More work is required at the initial bulk query stage and also with detection techniques to
ensure accurate and full coverage of Ki data.

Whilst problems have been identified such as limits on coverage due to access restrictions,
this work makes a strong case that such harvesting efforts will continue to deliver results in
TDSD and areas such as the CP SD team.

It is the author’s view that increased levels of corporate support for such bulk data processing
activities would allow TDSD, as well as many other business areas, to benefit from more
applications of these techniques.

4.1 Future Work

A number of items of follow-up work have been identified:

• Improving initial query effectiveness

It has been shown that the initial base ‘proximity’ query is not effective enough to
return all results currently found using manual harvesting. Work should be carried
out to identify more effective queries to process data on. An alternative option is to
run the technique repeatedly against a number of result sets.

• Improved detection techniques

Detection techniques are unable to identify Ki and IMSI data where the fields of
interest appear on separate lines (see section 3.4.2). An improved technique would
ensure these results are also detected and included.

• Improved summary information

Summary information currendy consists of a list of email addresses, UDAQ item
identifiers and network codes associated with simple scores. Analysts would like to
be able to find the UDAQ item associated with a particular IMSI or email address
more easily. An improved scoring system would also help analysts more accurately

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prioritise items found. Additionally, the accuracy of results could be improved by
detecting only IMSIs with vahd country and network codes.

• Bulk access limitations

The maximum classification that can be returned from LLANDARCYPARK is TOP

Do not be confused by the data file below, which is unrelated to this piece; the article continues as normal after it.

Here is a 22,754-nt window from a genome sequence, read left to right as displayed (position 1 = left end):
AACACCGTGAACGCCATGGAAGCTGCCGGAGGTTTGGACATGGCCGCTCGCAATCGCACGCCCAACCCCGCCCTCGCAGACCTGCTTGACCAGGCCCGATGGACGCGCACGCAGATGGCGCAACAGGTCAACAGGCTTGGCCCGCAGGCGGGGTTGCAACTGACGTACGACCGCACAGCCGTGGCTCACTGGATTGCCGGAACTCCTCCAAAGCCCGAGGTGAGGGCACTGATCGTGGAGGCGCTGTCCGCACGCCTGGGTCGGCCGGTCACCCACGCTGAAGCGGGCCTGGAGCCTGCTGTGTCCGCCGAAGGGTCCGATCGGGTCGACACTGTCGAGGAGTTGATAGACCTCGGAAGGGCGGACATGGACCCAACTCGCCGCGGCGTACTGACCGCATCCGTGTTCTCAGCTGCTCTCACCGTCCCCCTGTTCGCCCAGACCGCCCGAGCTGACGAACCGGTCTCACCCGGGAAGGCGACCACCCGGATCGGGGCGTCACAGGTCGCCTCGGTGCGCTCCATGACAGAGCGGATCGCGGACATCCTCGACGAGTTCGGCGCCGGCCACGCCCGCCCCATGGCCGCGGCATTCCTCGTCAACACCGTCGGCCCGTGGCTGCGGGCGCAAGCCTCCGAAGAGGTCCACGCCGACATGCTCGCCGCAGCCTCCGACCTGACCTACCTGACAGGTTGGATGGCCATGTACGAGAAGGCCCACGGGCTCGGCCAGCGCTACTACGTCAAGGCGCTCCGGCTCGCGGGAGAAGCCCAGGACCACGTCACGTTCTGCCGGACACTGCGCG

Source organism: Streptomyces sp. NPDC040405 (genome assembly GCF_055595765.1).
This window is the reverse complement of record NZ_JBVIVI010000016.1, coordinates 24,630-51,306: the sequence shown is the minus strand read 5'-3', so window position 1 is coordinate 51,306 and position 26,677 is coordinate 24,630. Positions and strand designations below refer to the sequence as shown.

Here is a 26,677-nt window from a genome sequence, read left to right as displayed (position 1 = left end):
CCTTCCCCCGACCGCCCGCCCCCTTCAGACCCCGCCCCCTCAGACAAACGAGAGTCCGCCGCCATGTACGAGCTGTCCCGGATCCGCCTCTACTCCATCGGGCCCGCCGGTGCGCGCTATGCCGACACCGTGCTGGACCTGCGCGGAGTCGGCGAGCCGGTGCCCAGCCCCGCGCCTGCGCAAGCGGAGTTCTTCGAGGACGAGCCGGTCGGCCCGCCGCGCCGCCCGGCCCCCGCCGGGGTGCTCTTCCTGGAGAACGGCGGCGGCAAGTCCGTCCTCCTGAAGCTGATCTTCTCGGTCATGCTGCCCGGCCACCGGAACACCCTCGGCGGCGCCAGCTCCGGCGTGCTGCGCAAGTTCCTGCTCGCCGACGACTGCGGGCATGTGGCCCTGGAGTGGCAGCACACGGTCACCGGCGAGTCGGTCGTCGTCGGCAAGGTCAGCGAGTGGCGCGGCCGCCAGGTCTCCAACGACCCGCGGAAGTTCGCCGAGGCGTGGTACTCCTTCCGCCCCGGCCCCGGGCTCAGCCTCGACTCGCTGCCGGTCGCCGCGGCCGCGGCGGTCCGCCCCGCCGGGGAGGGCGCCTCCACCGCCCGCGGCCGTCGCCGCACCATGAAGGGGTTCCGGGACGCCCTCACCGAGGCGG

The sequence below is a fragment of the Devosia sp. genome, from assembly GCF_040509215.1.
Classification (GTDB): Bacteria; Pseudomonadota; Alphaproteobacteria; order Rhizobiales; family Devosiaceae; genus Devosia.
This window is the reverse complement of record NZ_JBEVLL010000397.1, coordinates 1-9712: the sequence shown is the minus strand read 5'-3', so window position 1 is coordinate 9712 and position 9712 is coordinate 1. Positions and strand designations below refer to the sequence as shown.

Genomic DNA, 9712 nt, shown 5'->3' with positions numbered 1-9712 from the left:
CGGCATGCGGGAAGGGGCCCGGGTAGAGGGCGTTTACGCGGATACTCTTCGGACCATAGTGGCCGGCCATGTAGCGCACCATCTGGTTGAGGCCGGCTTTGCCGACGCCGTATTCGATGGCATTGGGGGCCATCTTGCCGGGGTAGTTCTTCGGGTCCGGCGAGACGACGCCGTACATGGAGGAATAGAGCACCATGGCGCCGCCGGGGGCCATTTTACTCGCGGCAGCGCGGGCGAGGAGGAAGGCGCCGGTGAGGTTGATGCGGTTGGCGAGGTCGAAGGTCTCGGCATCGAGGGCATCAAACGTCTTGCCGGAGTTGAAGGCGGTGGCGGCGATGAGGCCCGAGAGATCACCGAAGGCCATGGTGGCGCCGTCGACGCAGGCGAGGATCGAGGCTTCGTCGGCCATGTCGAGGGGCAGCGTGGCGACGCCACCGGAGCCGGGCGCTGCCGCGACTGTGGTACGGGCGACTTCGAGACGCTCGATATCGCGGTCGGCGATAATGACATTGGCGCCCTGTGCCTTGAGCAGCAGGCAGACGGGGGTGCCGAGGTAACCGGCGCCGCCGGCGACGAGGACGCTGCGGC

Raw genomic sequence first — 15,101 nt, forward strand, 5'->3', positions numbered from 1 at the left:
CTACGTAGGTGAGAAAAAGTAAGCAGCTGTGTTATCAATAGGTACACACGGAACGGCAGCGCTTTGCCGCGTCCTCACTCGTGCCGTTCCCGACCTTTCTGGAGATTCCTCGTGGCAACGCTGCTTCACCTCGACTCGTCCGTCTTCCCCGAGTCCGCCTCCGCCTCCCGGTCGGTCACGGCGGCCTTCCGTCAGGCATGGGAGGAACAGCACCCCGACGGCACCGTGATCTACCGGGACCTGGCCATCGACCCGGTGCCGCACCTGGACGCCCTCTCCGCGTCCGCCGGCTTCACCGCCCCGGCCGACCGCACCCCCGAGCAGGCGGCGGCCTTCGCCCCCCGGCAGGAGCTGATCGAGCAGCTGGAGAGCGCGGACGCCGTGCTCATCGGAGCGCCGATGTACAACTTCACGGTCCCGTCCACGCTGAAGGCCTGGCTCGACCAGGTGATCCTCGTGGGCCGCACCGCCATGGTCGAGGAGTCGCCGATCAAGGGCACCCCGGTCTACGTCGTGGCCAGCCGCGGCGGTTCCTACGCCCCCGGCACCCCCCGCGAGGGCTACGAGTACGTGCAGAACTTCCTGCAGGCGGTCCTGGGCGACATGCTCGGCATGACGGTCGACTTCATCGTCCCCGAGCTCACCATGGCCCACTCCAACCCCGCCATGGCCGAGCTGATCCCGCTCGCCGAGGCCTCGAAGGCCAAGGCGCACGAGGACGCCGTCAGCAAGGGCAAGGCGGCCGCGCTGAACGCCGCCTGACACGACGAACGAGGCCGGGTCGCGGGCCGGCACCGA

SECRET STRAP2 UK Eyes Only. This limits access to some data likely to contain
IMSI and Ki values, such as password-recovered items. An improved system would
allow bulk access to the full range of data.

• Adapting technique to be used for other key types

This technique currently identifies only IMSI and Ki values. In time it should be
extended to also support efforts against OTA keys, UMTS and more.

• Data mining opportunities

Opportunities exist to mine bulk data produced during this process, potentially
detecting further items of interest and developing knowledge of targets involved.
Proposed ideas include detecting requests for batches of data by identifying
messages containing maximum and minimum SIM values.

• Corporate support for bulk C2C processing

Access to ICTR’s bulk access capability is restricted to a small number of users,
however a number of business units have expressed an interest. This work should
continue to be used to develop requirements for a corporate solution allowing more
business units to benefit from these types of techniques.

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References

1. TDSD Technical Note 11: What Makes a Good PCS Key Harvester?

TDSD, 12th January 2010, available on request from TDSD

2. DRAFT METHODOLOGY for investigating SIM card supplier relationships with
Target Mobile phone operators

TDSD, 2010, available from UM

3. ICTR Bulk MB Download Capability

4. Cryptologic Common Data Model FAQ

5. TDSD Non EPR Statistics

6. PCS Harvesting Scripts are stored under ClearCase and can be accessed and
run from the following location: